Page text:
UBC Faculty Research and Publications

On the road to renewal : mapping primary health care in British Columbia Watson, Diane E.; Mooney, Dawn; McKendry, Rachael; Martin, Daniel; McLeod, Chris; Regan, Sandra; Wong, Sabrina T. Sep 30, 2009

Your browser doesn't seem to have a PDF viewer, please download the PDF to view this item.

Item Metadata

Download

Media
52383-Watson_D_et_al_Road_renewal.pdf [ 9.04MB ]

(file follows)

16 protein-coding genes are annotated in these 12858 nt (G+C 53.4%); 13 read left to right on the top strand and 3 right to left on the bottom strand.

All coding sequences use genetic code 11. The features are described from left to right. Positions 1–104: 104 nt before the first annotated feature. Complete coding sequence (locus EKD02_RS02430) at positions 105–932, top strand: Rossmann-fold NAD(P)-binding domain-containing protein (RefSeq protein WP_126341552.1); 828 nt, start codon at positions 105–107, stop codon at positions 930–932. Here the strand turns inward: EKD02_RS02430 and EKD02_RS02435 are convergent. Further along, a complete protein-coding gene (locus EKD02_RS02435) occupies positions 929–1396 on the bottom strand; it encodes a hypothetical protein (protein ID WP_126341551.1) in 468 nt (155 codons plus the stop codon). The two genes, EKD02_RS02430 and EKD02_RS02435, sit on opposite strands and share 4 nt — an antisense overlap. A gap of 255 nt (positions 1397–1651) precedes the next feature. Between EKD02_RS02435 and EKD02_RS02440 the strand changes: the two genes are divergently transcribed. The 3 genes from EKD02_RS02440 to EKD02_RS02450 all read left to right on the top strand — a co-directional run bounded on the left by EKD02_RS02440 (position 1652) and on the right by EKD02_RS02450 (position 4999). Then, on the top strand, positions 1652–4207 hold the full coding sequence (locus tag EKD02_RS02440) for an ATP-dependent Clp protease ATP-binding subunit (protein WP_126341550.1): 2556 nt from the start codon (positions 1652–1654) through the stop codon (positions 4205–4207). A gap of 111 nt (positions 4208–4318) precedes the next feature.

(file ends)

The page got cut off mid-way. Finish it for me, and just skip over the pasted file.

Metadata
JSON: 52383-1.0048533.json
JSON-LD: 52383-1.0048533-ld.json
RDF/XML (Pretty): 52383-1.0048533-rdf.xml
RDF/JSON: 52383-1.0048533-rdf.json
Turtle: 52383-1.0048533-turtle.txt
N-Triples: 52383-1.0048533-rdf-ntriples.txt
Original Record: 52383-1.0048533-source.json
Full Text
52383-1.0048533-fulltext.txt
Citation
52383-1.0048533.ris

Full Text